Under the leadership of Ambrose, the Church was capable of resisting the bullying of the emperor and his mother, who had demanded again the expropriation of a Church building for Arian ceremonies in early 386. In the building that was to be expropriated, Augustine wrote, “the devout people of Milan stayed put, ready to die with their own bishop.” [1]


Subsequently, Ambrose ordered the building of four basilicas, at the four corners of the city as if to form a protective square and in the shape of a cross. These correspond to the existing Basilica of St. Nazaro, built on the road that connected Milan to Rome; the Basilica of St Sempliciano; The Basilica of the Martyrum which Ambrose made home to the bodies of Saints Gervasius and Protasius and the Basilica in which he himself was buried and came to be known as the Basilica of St. Ambrose; and the fourth, the Basilica of St. Dyonisius.


As the bishop of Milan, Ambrose exercised considerable influence on the social and political life of the Empire. And because the Emperor, starting with Constantine, held a certain authority within the church, Ambrose took his distance in order to preserve his ecclesiastical prerogatives and to be the one to care for the Christian life of Emperor Theodosius.  In fact, in the year 390 he reprimanded him severely after he had ordered a massacre among the population of Thessalonica, guilty of having lynched the head of the Roman garrison of the city. In the course of three hours of massacre thousands of people had been killed. As punishment, Ambrose imposed a “public penance” on Theodosius; he was excluded from participation in the liturgy. Theodosius accepted the penance imposed on him and it was only in the Christmas of the following year that he was readmitted to the sacraments.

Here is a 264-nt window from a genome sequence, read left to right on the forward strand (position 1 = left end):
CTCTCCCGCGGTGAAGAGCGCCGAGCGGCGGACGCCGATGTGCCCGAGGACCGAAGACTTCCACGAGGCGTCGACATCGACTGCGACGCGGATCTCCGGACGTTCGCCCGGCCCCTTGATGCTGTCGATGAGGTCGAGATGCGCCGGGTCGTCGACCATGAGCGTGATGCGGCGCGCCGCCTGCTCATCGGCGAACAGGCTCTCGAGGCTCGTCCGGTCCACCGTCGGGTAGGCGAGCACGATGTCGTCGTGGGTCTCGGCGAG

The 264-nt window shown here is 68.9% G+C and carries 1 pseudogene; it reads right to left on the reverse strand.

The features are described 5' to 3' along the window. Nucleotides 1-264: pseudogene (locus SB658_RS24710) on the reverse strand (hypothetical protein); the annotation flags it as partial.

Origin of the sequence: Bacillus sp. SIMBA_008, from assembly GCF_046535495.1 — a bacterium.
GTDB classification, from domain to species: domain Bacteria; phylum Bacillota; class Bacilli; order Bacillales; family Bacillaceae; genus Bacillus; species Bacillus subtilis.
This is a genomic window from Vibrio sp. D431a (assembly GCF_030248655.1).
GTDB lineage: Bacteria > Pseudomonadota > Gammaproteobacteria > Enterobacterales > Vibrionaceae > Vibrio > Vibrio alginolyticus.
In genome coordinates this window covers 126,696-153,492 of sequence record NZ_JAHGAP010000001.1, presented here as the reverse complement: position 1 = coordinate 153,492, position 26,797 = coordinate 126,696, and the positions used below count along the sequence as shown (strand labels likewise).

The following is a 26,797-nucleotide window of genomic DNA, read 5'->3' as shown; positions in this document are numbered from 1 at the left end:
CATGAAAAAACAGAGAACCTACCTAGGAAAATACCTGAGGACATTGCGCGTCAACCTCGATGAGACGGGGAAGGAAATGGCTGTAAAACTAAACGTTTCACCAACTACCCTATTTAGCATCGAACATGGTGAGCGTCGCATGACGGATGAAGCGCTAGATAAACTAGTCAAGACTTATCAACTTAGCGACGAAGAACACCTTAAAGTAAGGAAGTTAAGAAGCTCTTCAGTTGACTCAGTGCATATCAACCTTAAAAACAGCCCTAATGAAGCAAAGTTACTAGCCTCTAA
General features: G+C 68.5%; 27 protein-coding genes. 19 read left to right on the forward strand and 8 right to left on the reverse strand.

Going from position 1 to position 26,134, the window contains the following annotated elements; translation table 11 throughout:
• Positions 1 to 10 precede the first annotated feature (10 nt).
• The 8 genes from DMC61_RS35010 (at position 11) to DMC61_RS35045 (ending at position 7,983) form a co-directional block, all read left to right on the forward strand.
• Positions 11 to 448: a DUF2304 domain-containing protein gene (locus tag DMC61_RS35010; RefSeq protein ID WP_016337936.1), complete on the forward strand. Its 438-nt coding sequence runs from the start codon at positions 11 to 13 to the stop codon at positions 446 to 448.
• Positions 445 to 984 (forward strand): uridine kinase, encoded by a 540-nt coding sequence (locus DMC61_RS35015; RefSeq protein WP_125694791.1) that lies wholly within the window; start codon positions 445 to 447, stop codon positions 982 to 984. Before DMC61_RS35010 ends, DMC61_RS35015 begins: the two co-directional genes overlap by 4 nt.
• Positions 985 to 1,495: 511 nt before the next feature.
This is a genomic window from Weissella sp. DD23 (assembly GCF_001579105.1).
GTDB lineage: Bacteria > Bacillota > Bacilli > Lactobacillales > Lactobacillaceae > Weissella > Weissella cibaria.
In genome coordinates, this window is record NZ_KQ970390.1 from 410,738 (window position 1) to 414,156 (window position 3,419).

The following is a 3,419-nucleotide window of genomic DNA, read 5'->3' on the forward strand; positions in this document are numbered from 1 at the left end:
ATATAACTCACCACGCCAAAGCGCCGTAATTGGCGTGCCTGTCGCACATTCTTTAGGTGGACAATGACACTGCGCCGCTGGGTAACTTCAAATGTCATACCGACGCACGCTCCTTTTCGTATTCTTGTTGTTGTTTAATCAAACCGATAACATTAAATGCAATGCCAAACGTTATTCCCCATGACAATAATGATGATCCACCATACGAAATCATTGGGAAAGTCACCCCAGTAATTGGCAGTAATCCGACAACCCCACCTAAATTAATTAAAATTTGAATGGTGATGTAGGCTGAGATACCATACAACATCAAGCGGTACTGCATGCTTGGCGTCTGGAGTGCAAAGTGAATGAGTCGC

Ambrose wrote works on ethics and theology. He guarded the rights of the Church, and in his writings and his work he defended the true faith against the Arians and paganism. He very quickly developed an extraordinary sensus fidei which markedly influenced the culture on his time. He wrote many hymns for prayer and made fundamental reforms to the liturgy and sacred songs, introducing features taken from the Eastern liturgies. His successors kept his liturgy in the diocese of Milan recognised as the Ambrosian Rite and which is still used today.


He worked hard to regenerate the spirituality and theological preparation of the clergy and to propose strong testimonial experiences for Christians. He promoted and supported the state of consecrated virginity, renewing the eschatological dimension which was weakening after the era of the martyrs had eased. He spoke severely against usury and the selfish use of the goods of the earth,

and through his evangelical parresia [2] he fought against emperors and the powerful people of his time who had succumbed to moral and doctrinal errors. However, he did this without ever failing to proclaim the mercy of God towards all who have erred.


In his treaty on Penance, it is lovely to sense his solidarity with those who have sinned: “Preserve, O Lord, Your work, guard the gift which you have given even to him who shrank from it. Let not him whom when lost you called to the priesthood, to be lost when a bishop. And first grant that I may know how with inmost affection to mourn with those who sin; Grant that so often as the sin of any one who has fallen is made known to me I may suffer with him, and not chide him proudly, but mourn and weep, so that weeping over another I may mourn for myself ”. [3]


He was a faithful shepherd to Christ and to his flock whom he guided with courage and wisdom to maturity in faith and fidelity to the Gospel. He gave his whole life to pastoral ministry and died when he was not even 60.